Almost 50 sailors were missing after a South Korean warship sank near the tense border with North Korea, the military said Saturday, but officials said there was no sign so far the North was to blame.
President Lee Myung-Bak called an emergency security meeting and ordered a swift and thorough probe into what appeared to be one of the country's worst military tragedies for decades.
"Fifty-eight sailors have been rescued and 46 others are missing," a spokesman for the Joint Chief of Staff (JCS) told AFP, adding that a navy team was preparing to dive to investigate the cause of the sinking in the Yellow Sea.
The 1,200-tonne corvette sank Friday evening near Baengnyeong island after a still unexplained explosion. The craft turned turtle, with its hull protruding from the shallow but near-freezing waters.
|This handout picture released by the Ongjin County Office shows a South Korean navy corvette sunk near Baengnyeong island off Incheon|
Reports said the 88-metre (290 feet) craft would have ben carrying torpedos and other weaponry.
The military said 13 of the 58 known survivors were injured but are in stable condition. Navy ships and surveillance planes were searching for more survivors.
"Rescue operations are still under way," another JCS official said earlier Saturday. "There is no clue yet on any North Korean involvement."
Lee, who summoned an emergency security meeting immediately after the tragedy, called another session Saturday.
He ordered a "thorough and swift probe" into the cause of the sinking, "keeping all windows of possibility open," a spokeswoman said.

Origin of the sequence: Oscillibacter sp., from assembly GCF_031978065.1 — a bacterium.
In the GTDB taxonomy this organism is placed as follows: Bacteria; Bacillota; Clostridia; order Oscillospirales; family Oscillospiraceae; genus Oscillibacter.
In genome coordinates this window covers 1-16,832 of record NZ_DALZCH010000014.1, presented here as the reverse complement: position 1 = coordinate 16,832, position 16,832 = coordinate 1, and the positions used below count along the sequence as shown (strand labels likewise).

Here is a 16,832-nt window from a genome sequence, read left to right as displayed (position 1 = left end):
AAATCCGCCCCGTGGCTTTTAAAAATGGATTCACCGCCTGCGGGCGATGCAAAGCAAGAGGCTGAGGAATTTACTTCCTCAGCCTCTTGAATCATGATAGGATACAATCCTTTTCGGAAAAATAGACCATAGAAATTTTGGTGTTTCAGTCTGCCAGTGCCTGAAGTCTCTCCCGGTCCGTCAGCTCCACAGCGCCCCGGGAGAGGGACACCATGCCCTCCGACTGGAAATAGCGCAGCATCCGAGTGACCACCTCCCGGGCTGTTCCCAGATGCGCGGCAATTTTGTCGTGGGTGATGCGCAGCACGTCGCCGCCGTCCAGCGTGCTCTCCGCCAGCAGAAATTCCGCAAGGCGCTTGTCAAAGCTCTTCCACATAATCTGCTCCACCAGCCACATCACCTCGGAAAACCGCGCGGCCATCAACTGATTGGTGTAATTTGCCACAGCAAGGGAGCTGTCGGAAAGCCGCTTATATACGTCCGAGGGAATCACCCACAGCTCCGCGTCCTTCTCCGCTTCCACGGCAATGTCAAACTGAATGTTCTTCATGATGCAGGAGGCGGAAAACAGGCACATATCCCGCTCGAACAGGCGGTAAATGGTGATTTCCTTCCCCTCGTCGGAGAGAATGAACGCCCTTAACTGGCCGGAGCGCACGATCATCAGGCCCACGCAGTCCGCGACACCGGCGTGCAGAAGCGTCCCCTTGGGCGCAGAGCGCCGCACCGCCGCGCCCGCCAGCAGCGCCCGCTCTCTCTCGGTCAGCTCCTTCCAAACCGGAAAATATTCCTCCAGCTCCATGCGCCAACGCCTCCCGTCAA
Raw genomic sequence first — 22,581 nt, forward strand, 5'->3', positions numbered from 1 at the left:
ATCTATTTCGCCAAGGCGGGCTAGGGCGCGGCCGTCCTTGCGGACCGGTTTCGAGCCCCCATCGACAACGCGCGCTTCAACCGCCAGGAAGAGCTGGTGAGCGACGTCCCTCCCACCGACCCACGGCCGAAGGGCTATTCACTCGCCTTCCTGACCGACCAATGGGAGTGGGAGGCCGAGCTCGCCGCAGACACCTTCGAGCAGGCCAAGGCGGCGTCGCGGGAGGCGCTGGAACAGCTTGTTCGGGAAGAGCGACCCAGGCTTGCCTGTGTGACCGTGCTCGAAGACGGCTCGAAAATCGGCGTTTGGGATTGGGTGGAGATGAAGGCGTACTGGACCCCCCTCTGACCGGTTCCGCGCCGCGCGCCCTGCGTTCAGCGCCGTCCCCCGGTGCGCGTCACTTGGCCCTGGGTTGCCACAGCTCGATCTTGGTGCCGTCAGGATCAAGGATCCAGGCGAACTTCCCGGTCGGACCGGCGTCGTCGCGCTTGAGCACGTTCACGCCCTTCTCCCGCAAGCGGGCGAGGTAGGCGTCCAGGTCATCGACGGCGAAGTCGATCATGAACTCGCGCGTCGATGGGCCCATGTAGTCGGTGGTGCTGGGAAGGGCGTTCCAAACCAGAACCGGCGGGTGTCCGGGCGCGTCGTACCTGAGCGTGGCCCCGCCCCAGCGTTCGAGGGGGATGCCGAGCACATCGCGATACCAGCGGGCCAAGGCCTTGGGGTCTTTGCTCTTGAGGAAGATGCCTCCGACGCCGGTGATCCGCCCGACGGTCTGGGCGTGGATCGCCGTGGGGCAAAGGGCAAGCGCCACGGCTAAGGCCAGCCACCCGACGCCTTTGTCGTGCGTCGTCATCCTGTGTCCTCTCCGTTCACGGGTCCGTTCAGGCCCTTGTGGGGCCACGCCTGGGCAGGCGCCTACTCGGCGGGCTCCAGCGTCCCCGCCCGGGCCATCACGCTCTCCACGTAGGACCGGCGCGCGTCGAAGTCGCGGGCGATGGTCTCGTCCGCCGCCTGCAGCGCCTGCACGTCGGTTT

Yonhap news agency quoted a military source as saying the force of the blast near the propeller had lifted the vessel about a foot (30 centimetres) into the air.
Military officials said they had no information to confirm the report.
Some US navy ships were in the area, standing by to help if necessary. The US stations 28,500 troops in South Korea.
The South's military said there were no abnormal military movements at the time on the North Korean side of the disputed maritime border, the scene of deadly naval clashes in 1999 and 2002.
In Washington, the State Department said it had no evidence of North Korean involvement.
Last November the navies of the two nations exchanged fire in the area and a North Korean patrol boat retreated in flames with unknown casualties.
The two Koreas have remained technically at war since their 1950-53 conflict ended only in an armistice.
The North refuses to accept the maritime border known as the Northern Limit Line, which was drawn up by United Nations forces after the 1950-53 Korean war. It says the line should run further to the south.
In January the North fired 370 artillery shells into the sea near the border, raising tensions between the two sides.
In an indication of sensitivities around the peninsula, Taiwan to the south activated its national security mechanism and President Ma Ying-jeou ordered close monitoring of the situation after Friday's sinking.